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USASA Direction Finding Operations & Training

DF Scope, ASA and US Flag

Radio Direction finding is concerned with determining the arrival direction of a radio wave. A DF receiver, with associated DF equipment, indicates the approximate direction along an imaginary line on which a transmitter lies. The information obtained by direction finding is seldom accurate enough to direct artillery fire. However, the direction of a distant transmitter can be determined, depending on the DF equipment used, to an accuracy of plus or minus 2 degrees. With the exception of the single station locator, one DF site can only indicate the approximate direction of a transmitter.

Tachical use of a radio direction finding net line drawing depiction.DF Net Map Diagram Illustration of Operations

Two DF sites, however, can indicate the general location of a transmitter by providing a "cut". Three or more DF sites can provide the fix location of a desired transmitter. The theory of direction finding has remained reasonably static since the early history of the study of electromagnetic wave phenomena. Early radio communications were directional in nature. This was because the radio transmitters were relatively low powered. They were inefficient in their output, and the receivers were relatively insensitive. Efforts were undertaken to "direct" the transmitted wave toward the receiving device to insure communications rather than to determine locations. The useful applications of DF were obtained almost simultaneously with the effort to provide directional transmissions.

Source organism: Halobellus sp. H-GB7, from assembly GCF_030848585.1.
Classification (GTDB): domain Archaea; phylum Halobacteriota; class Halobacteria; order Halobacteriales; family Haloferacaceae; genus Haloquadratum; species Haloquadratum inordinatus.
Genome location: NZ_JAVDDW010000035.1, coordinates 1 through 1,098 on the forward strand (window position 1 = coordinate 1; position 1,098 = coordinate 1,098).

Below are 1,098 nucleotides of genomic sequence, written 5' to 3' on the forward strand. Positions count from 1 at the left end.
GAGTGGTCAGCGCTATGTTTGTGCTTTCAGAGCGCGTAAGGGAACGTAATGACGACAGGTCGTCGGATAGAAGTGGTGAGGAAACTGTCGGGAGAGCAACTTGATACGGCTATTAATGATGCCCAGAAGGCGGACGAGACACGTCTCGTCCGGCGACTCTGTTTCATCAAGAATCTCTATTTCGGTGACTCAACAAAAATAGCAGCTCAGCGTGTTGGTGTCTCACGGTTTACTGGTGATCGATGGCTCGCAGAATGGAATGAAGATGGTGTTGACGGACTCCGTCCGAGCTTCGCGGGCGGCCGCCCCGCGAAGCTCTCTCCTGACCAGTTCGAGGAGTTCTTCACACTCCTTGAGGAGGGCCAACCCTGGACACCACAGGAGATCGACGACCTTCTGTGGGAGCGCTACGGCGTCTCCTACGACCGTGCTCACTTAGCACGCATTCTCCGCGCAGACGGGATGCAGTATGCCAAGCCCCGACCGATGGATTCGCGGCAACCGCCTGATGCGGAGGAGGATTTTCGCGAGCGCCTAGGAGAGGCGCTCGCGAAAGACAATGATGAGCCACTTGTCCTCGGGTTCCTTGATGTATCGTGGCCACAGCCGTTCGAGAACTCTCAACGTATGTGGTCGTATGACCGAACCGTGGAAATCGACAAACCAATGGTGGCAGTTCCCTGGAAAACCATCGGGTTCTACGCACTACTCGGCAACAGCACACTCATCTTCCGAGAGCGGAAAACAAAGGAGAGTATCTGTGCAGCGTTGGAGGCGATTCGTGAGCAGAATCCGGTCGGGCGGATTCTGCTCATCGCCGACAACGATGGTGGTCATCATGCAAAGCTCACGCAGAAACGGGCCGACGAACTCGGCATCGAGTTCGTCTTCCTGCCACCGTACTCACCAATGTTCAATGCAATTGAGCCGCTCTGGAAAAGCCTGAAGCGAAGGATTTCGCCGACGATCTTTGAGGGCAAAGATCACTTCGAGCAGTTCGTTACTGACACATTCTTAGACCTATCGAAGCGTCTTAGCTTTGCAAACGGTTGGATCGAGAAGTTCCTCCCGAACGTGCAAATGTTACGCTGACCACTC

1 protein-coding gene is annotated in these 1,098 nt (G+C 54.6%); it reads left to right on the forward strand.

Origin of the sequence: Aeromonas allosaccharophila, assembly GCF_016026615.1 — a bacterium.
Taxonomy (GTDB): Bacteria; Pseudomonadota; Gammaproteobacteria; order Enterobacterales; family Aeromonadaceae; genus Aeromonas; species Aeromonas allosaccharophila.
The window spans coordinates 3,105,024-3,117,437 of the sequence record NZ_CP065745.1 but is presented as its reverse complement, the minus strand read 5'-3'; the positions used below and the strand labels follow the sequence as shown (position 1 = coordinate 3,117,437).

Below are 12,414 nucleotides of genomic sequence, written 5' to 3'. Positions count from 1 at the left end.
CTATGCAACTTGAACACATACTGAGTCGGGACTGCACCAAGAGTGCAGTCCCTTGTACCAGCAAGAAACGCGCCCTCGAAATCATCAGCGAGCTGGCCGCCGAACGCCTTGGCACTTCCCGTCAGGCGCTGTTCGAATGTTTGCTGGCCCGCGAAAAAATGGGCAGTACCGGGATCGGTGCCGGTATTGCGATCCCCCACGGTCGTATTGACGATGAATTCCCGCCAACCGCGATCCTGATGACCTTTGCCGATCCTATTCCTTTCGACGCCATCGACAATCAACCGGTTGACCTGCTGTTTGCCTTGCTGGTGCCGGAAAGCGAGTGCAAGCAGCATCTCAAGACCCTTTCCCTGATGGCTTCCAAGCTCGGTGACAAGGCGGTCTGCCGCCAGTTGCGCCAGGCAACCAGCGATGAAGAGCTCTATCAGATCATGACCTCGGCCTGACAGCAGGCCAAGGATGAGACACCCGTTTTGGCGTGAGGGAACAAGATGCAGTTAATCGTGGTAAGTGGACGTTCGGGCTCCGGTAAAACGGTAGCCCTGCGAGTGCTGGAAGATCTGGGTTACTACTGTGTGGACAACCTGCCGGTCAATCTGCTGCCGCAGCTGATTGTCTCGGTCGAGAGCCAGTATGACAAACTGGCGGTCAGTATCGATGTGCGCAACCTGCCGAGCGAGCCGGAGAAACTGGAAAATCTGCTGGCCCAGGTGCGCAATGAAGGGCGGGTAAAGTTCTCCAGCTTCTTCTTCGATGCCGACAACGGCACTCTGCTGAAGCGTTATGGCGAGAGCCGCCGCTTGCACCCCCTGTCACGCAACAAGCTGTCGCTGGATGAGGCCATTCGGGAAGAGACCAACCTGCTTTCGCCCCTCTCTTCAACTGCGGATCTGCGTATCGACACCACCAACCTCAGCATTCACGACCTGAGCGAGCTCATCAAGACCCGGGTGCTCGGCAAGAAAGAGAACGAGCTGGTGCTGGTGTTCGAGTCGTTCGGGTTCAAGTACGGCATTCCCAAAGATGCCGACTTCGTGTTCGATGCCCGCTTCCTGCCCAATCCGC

There are many uses of direction finding. One example is DF can be used as a navigational aid. ln this capacity, the DF equipment is either used alone or in combination with other DF systems. This depends on the service which is to be provided. Such service includes the positioning, controlling, and homing of ground, sea, and air forces. DF equipment is also used by rescue personnel as an essential part of air-sea rescue. Crash beacons on downed aircraft or disabled ships provide a signal which can be located or "homed-in" on by DF equipment.

The extensive use of military radio communications has increased the value of direction finding in producing signals intelligence. Even if a military force is extremely careful, radio and radar transmissions can be intercepted and the locations of the transmitters determined. Direction finding can provide enemy transmitter locations to intelligence personnel for the construction of enemy order of battle and fusion into other intelligence activities.

Specifically, direction finding can also be used to assist in determining:

  • Enemy troops or equipment movements which may in- dicate a possible attack.
  • Location of transmitters associated with various weapon systems. (Assists in determining enemy capabilities.)
  • New, and confirming known, transmitter locations.
  • Possible targets for jamming or intercept.

Above extracted/edited from: DA Field Manual No. FM 34-86 Direction Finding Operations November 1984 version